OPENING DAY: Remembering Minnie

Minnie in 1956 Spring Training, thanks to Sports Illustrated.

Minnie in 1956 Spring Training, thanks to Sports Illustrated.

When the White Sox take the field in US Cellular Field for their home opener, there will be less sunshine than there has been in years past. Part of their ceremonies will have to include saying goodbye to Minnie Minoso.

Orestes “Minnie” Minoso was born in Cuba in 1922, and began playing baseball in Cuba before coming to the United States in 1946 to play for the New York Cubans in the Negro National League. He played third base for the Cubans for three years, playing in the East-West All Star Game in his future home, Comiskey Park.

After the 1948 season, Bill Veeck signed him for the Cleveland Indians. Veeck had already signed Negro Leaguers such as Larry Doby and Satchel Paige, and the Indians won the World Series in 1948, the first integrated team to do so.

When Minoso played his first game for the Indians, he became the first black Cuban to play in the major leagues, getting the chance that greats like Martin Dihigo never got. He played a handful of games for Cleveland in 1949, and a few mre in 1951 before being traded to the Sox.

He then had an outstanding rookie season, hitting .324 with 10 home runs and 14 triples playing in cavernous Comiskey. He finished second in the AL Rookie of the Year race to Gil McDougald, despite having a statistically superior year. He also outshone another Yankee rookie, Mickey Mantle.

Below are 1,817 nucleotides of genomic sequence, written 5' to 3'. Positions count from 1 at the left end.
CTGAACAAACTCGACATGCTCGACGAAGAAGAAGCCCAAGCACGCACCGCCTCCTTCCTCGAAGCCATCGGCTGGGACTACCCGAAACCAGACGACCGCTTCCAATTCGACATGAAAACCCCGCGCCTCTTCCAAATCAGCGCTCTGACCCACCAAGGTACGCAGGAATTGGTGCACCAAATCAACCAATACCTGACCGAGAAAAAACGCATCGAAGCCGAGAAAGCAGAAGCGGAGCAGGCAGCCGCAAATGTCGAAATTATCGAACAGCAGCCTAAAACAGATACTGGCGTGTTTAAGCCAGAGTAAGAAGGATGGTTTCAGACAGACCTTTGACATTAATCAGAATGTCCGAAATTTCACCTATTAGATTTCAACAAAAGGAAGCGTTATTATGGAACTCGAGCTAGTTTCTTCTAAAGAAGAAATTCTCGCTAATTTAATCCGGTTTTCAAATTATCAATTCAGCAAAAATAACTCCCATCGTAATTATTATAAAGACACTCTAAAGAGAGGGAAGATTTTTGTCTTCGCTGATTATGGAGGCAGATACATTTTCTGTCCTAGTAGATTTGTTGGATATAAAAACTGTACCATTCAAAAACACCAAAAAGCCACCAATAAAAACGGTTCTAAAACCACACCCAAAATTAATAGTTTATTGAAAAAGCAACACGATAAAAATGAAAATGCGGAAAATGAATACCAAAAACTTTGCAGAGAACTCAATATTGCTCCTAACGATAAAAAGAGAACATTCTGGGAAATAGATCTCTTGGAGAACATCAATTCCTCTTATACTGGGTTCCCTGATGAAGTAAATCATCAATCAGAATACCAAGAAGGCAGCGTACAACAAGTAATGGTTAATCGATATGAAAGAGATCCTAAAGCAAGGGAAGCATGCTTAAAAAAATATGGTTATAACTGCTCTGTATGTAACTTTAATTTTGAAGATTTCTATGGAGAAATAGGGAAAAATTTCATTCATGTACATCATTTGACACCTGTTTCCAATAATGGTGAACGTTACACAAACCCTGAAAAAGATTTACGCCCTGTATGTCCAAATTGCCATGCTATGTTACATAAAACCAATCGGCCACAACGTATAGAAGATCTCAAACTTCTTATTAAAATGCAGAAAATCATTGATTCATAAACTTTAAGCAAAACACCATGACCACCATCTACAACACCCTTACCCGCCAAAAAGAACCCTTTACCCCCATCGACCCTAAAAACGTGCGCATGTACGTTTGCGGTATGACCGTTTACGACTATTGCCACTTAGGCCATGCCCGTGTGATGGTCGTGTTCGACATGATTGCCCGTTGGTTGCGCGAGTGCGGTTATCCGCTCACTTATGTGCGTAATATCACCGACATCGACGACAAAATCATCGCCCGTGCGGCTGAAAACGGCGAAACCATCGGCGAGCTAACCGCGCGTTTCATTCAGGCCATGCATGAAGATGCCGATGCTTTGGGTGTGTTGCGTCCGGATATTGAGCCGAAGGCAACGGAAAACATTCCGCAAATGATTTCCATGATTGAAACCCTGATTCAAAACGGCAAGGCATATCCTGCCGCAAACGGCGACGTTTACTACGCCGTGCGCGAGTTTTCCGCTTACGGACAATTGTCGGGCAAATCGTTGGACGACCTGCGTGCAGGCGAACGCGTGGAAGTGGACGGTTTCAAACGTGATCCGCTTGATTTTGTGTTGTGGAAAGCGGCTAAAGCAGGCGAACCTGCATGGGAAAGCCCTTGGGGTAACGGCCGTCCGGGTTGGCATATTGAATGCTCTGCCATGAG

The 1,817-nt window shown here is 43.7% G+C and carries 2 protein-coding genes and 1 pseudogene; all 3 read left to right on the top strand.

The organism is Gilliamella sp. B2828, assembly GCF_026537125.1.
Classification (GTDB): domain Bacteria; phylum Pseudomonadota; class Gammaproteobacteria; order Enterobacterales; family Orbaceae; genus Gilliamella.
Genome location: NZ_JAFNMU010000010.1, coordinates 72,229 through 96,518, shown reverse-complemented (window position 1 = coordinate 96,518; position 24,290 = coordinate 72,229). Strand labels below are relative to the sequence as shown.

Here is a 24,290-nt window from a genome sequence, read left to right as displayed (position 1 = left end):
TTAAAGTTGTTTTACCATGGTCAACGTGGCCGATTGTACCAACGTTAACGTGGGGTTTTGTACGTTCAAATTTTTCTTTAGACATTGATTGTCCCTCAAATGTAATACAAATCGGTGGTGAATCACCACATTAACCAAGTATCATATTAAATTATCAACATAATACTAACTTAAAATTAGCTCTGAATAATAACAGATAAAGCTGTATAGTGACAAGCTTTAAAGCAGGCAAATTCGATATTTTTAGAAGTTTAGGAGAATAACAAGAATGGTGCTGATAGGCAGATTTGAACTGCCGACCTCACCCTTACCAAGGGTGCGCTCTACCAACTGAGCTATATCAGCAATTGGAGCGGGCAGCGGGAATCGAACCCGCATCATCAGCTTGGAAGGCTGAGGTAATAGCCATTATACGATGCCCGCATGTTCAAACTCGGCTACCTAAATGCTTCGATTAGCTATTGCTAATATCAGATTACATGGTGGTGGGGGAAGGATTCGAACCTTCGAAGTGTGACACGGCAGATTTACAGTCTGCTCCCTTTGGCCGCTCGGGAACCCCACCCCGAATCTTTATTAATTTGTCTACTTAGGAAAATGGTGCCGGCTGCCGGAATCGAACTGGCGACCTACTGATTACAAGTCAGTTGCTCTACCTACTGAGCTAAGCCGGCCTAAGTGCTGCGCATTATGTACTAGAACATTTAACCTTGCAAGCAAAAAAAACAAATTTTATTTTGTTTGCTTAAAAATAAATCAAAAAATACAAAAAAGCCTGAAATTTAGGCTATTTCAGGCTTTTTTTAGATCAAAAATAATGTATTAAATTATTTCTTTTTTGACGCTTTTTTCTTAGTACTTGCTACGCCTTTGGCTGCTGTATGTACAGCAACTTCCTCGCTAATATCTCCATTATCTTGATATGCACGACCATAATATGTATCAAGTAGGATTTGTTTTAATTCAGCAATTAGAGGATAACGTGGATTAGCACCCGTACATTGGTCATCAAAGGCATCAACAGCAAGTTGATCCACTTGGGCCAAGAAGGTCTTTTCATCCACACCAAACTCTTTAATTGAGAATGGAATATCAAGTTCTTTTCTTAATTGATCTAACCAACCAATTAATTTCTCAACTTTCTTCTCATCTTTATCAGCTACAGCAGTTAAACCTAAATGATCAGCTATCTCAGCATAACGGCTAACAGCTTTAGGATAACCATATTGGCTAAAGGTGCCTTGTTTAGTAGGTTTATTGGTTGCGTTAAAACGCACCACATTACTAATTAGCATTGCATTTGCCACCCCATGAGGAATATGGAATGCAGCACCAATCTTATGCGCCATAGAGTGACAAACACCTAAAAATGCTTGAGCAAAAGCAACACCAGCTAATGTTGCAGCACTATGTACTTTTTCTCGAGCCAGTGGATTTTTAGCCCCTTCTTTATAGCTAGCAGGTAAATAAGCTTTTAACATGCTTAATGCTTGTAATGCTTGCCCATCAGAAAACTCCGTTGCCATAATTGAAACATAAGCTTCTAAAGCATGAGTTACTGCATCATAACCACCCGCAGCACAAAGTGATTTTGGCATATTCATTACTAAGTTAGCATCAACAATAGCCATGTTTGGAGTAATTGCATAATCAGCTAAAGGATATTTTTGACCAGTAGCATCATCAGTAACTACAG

Minoso became one of baseball’s most exciting players, combining speed and power to become the Sox version of Mantle or Willie Mays. He never put up the huge numbers those players did, particularly home runs, but he still managed 4 years where he finished top 5 in MVP voting, and he (along with the oother members of the Go-Go Sox) were responsible for bringing the stolen base back as an offensive weapon.

He played with the Sox until December 1957, when he was traded along with Fred Hatfield back to Cleveland for Al Smith and Early Wynn. While that trade took away Minoso’s opportunity to play on the 1959 pennant winners, the team may not have made it to the World Series withut Smith or Wynn.

He was traded back to the Sox in December 1959, and his once-again owner Veeck gave him an honorary American League Champion ring. He had his last great season in 1960, hitting .311 and winning his third Gold Glove.

After the 1961 season, he was traded to the St. Louis Cardinals. He spent a year there, then was sold to Washington. In the 1964 season, the Sox brought him back for his third tour. He played 30 games, mainly as a pinch hitter, before being released during the season.

You’d think that would be it, right? Minnie went to Mexico and played and coached there until 1973, when he came back to the Sox as a coach. When Veeck re-bought the Sox before the 1976 season, he signed the 50 year old Minoso to a player contract. Minnie played 3 games, going 1-for-8 as a DH.

Minnie also was activated in 1980 at age 54, and was hitless in 2 at bats. This meant he played in the 40s, 50s, 60s, 70s and 80s. He also played in the 90s for an independent minor league team owned by Veeck’s son.

After his playing days were done, he was an ambassador for the Sox, always livening up the ballpark. He was also an elder statesman among Cuban baseball players, bridging the eras between the Negro Leagues and players who came later, like Tony Oliva and Luis Tiant, then Freddy Garcia and Jose Canseco, then Yasiel Puig and Jose Abreu.

He’s got a statue outside US Cellular Park, and he’ll always be beloved among Sox fans.

Thanks Minnie.

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